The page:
Therefore, the small and large discs are clamped together with a pressure of 324 pounds making a direct connection with the crankshaft, transmission shaft, disc drum, small disc, large disc, brake drum, drive plate, drive plate sleeve, universal joint, drive shaft, and rear axle.
Action in Neutral
When the operator wishes to stop the car but not the engine, he presses the clutch pedal half way down which permits the small discs to run independently of the large ones. Now recalling Rule 2, that whatever the car is doing, the twenty-seven tooth driven gear is also doing; if the car is standing still the stationary parts are the wheels, rear axle, drive shaft, drive plate, universal joint, brake drum, brake drum sleeve, and driven gear.
In mesh with the driven gear are the three triple drive gears which also have 27 teeth. The dowel pins, which are pressed into the flywheel, form the axes of the triple gears, so as the flywheel revolves, it carries the triple gears around with it, and as the drums are free to revolve, the 27 teeth of the drive gear just mesh with the 21 teeth of the driven gear in one revolution of the flywheel; therefore, while the flywheel is making one revolution, the triple gears make one revolution on their own axis, no more and no less. So you may see in order to have the car stand still while the engine is running, it is necessary that the triple gears make just one revolution while the flywheel makes one revolution. If the triple gear makes more than one revolution, power will be transmitted to the driven gear; if it makes less than a revolution while the flywheel makes one revolution it will transmit power to the driven gear, but in the opposite direction.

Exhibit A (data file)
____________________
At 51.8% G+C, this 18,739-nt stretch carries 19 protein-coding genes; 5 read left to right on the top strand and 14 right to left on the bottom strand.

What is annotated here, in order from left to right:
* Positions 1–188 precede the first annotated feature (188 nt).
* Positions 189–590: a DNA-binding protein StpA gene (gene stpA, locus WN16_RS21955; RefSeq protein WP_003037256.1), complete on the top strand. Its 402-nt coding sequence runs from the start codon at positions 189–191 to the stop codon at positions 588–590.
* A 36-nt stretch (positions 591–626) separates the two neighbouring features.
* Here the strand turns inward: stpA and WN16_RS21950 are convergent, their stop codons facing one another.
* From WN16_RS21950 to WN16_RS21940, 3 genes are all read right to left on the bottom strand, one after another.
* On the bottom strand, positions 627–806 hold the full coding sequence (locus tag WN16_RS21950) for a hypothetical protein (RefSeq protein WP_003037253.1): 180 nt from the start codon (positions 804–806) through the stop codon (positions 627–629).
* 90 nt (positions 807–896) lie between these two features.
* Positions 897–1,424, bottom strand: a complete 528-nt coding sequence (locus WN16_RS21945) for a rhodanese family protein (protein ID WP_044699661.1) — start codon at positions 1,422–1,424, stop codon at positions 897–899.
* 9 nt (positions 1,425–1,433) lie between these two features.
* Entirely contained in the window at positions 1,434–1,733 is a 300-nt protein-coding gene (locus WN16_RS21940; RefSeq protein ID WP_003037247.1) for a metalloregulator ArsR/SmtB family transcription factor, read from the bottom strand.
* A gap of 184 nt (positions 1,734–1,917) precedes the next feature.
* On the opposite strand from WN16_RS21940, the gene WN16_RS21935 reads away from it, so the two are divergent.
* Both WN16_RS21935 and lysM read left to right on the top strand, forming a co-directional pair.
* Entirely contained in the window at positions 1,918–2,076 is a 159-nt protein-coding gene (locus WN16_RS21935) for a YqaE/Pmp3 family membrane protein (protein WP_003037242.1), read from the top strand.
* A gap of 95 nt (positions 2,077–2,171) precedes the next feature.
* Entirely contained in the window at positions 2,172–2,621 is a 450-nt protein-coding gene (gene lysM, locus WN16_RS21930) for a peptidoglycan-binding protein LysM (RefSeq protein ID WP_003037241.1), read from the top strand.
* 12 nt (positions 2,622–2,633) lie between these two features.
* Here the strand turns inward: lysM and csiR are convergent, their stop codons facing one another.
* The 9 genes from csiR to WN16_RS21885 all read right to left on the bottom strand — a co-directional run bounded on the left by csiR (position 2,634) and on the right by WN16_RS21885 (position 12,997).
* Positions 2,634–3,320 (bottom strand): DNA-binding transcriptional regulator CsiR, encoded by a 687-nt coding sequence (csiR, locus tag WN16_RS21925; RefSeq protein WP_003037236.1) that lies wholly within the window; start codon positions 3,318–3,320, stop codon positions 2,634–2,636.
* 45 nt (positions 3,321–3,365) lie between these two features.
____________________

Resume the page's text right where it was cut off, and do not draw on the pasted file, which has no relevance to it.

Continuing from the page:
Driving the car in reverse is done by pressing the reverse, or central pedal, forward. In doing so the band is tightened around the reverse drum which is the drum nearest the flywheel: fastened to this drum is a 30-tooth reverse drum gear, which is also held stationary. In mesh with the 30-tooth reverse drum gear is the 24-tooth reverse triple gear. The triple gears are all fastened together and what the triple gear does the other two triple gears must do. When the 30-tooth drum gear is held stationary, the 24-tooth triple gear, which is in mesh with it, the axis of which is fastened to the flywheel, revolves around the 30-tooth gear. But it is plain to see that while a 24-tooth gear is revolving around a 30-tooth gear, it will turn six teeth, or 1/4 of a revolution more than a revolution, but in order that the car stand still, the triple gear must make just one revolution on its own axis while the flywheel is making one revolution; so, if the 24-tooth triple gear makes one-quarter more than a revolu-tion while the flywheel is making a revolution, the 27-tooth drive gear will also make 1-1/4 revolutions, and in doing so will force the 27-tooth driven or central gear 1/4 revolution in the opposite direction, or the difference between the one revolution that the drive gear must make and the 1-1/4 that it does really make. Therefore, if the 27-tooth driven gear makes 1/4 of a revolution in reverse for one revolution of the flywheel, it will make one complete revolution in reverse in four revolutions of the flywheel. If the drive gear makes a revolution, the drive shaft will also. But in order to get the ratio of the engine to the rear wheels there is another ratio in the axle to consider.